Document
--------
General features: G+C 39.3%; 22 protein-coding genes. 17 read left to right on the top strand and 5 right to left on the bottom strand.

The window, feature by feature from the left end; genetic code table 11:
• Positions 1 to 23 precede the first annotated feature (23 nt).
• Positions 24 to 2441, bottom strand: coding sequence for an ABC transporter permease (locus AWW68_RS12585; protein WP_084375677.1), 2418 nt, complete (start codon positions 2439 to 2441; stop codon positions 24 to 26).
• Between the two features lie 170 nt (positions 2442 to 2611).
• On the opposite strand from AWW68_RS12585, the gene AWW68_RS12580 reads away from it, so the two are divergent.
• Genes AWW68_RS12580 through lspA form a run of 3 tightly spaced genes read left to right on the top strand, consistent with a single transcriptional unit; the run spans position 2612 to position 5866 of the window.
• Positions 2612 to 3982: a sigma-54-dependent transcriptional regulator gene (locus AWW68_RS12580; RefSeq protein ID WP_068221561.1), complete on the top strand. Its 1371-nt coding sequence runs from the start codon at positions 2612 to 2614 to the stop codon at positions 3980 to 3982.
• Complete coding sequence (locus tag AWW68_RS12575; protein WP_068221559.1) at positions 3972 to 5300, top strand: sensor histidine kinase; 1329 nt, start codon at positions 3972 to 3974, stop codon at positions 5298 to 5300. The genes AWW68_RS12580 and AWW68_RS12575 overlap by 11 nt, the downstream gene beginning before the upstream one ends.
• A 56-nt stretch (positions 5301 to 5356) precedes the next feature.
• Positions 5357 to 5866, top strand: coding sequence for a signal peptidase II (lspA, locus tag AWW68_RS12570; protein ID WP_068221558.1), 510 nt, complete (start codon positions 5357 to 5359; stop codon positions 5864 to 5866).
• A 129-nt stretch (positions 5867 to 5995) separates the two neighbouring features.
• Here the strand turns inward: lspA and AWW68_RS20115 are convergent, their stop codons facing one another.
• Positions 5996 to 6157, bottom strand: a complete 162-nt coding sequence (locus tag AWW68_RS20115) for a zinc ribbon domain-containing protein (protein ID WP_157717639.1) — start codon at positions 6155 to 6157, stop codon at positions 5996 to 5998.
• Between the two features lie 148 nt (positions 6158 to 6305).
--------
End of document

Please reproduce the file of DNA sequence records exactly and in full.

General features: G+C 39.3%; 22 protein-coding genes. 17 read left to right on the top strand and 5 right to left on the bottom strand.

The window, feature by feature from the left end; genetic code table 11:
• Positions 1 to 23 precede the first annotated feature (23 nt).
• Positions 24 to 2441, bottom strand: coding sequence for an ABC transporter permease (locus AWW68_RS12585; protein WP_084375677.1), 2418 nt, complete (start codon positions 2439 to 2441; stop codon positions 24 to 26).
• Between the two features lie 170 nt (positions 2442 to 2611).
• On the opposite strand from AWW68_RS12585, the gene AWW68_RS12580 reads away from it, so the two are divergent.
• Genes AWW68_RS12580 through lspA form a run of 3 tightly spaced genes read left to right on the top strand, consistent with a single transcriptional unit; the run spans position 2612 to position 5866 of the window.
• Positions 2612 to 3982: a sigma-54-dependent transcriptional regulator gene (locus AWW68_RS12580; RefSeq protein ID WP_068221561.1), complete on the top strand. Its 1371-nt coding sequence runs from the start codon at positions 2612 to 2614 to the stop codon at positions 3980 to 3982.
• Complete coding sequence (locus tag AWW68_RS12575; protein WP_068221559.1) at positions 3972 to 5300, top strand: sensor histidine kinase; 1329 nt, start codon at positions 3972 to 3974, stop codon at positions 5298 to 5300. The genes AWW68_RS12580 and AWW68_RS12575 overlap by 11 nt, the downstream gene beginning before the upstream one ends.
• A 56-nt stretch (positions 5301 to 5356) precedes the next feature.
• Positions 5357 to 5866, top strand: coding sequence for a signal peptidase II (lspA, locus tag AWW68_RS12570; protein ID WP_068221558.1), 510 nt, complete (start codon positions 5357 to 5359; stop codon positions 5864 to 5866).
• A 129-nt stretch (positions 5867 to 5995) separates the two neighbouring features.
• Here the strand turns inward: lspA and AWW68_RS20115 are convergent, their stop codons facing one another.
• Positions 5996 to 6157, bottom strand: a complete 162-nt coding sequence (locus tag AWW68_RS20115) for a zinc ribbon domain-containing protein (protein ID WP_157717639.1) — start codon at positions 6155 to 6157, stop codon at positions 5996 to 5998.
• Between the two features lie 148 nt (positions 6158 to 6305).